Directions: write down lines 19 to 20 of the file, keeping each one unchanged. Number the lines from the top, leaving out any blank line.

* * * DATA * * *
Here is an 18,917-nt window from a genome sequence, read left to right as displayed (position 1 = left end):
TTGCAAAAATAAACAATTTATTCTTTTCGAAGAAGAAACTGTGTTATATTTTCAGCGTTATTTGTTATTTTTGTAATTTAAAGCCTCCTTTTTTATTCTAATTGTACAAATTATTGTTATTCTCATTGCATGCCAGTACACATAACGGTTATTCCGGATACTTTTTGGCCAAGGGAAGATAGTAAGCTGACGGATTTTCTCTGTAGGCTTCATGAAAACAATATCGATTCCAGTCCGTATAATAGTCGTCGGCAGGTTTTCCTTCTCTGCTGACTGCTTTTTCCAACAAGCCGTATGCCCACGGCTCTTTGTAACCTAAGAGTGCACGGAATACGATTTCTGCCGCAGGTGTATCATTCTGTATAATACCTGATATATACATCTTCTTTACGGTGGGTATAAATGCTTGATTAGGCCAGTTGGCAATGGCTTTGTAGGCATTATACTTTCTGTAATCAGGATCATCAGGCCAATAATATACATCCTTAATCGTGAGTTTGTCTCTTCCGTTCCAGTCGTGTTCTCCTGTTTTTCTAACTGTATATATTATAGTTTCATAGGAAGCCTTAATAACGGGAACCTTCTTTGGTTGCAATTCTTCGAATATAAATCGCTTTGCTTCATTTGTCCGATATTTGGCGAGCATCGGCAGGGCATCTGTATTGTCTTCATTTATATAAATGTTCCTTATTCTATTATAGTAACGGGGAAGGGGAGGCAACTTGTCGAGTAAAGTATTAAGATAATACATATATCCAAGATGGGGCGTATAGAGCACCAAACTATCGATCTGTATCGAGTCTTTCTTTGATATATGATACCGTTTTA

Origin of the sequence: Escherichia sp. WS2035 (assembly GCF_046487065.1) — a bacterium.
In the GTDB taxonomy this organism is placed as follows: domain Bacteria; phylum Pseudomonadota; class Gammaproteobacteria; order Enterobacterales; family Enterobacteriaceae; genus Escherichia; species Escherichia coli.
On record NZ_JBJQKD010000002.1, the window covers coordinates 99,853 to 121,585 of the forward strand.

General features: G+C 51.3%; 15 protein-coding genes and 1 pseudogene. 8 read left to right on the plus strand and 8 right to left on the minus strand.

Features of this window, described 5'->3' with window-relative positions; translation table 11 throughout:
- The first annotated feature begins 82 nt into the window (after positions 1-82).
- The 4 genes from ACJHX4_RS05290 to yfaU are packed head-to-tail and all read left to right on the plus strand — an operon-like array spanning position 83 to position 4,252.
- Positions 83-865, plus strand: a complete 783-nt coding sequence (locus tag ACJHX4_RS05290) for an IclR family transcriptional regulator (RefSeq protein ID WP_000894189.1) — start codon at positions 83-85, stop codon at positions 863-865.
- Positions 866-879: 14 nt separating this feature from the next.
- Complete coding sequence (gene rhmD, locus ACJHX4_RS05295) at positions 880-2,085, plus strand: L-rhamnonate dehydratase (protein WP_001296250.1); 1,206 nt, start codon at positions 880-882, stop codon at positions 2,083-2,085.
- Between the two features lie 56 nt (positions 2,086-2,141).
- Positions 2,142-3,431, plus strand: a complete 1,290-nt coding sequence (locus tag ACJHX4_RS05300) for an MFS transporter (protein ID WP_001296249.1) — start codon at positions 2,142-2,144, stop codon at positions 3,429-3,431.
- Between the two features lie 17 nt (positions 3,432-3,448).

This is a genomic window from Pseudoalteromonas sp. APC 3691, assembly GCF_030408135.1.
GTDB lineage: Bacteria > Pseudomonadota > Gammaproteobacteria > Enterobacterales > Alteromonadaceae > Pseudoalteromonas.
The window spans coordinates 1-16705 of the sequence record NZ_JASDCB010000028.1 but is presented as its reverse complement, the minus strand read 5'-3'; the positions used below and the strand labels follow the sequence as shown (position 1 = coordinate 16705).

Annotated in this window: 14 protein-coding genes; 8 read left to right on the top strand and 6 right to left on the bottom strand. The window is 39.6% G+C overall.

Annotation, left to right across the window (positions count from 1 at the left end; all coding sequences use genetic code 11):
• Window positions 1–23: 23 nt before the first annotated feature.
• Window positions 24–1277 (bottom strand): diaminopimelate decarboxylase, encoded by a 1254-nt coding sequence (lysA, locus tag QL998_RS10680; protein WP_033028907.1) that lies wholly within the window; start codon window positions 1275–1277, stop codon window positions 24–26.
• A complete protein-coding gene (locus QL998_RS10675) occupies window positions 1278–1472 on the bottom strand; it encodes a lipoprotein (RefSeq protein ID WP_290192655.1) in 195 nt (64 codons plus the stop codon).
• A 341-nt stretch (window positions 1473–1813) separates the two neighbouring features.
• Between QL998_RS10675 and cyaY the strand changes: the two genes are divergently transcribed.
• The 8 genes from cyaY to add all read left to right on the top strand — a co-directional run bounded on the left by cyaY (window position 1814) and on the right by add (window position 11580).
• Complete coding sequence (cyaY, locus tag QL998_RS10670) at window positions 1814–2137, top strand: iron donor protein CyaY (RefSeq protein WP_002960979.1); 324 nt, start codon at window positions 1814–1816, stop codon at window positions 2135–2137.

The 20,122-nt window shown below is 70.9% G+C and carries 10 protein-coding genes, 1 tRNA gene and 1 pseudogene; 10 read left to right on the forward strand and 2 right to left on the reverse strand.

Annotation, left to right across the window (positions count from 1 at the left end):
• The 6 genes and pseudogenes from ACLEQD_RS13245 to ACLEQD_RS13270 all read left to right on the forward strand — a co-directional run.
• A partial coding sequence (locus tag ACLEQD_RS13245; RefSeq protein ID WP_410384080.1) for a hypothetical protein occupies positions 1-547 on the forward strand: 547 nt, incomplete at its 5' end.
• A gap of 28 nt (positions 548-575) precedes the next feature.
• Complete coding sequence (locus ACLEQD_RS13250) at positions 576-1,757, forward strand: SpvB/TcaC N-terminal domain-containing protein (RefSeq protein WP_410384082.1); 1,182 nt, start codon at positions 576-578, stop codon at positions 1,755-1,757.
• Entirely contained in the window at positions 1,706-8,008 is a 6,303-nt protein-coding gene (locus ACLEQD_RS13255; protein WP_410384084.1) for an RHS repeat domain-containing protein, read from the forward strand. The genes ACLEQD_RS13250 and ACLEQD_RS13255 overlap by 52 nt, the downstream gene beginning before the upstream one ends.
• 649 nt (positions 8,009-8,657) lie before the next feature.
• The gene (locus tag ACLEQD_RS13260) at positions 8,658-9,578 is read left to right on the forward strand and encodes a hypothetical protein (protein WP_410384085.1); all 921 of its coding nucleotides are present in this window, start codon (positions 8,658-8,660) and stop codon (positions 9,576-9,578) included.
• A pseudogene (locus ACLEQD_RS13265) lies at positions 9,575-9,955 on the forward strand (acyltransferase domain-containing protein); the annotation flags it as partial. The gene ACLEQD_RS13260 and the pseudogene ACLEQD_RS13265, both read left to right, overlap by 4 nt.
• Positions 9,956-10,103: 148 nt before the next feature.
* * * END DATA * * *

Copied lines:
Annotated in this window: 14 protein-coding genes; 8 read left to right on the top strand and 6 right to left on the bottom strand. The window is 39.6% G+C overall.

Annotation, left to right across the window (positions count from 1 at the left end; all coding sequences use genetic code 11):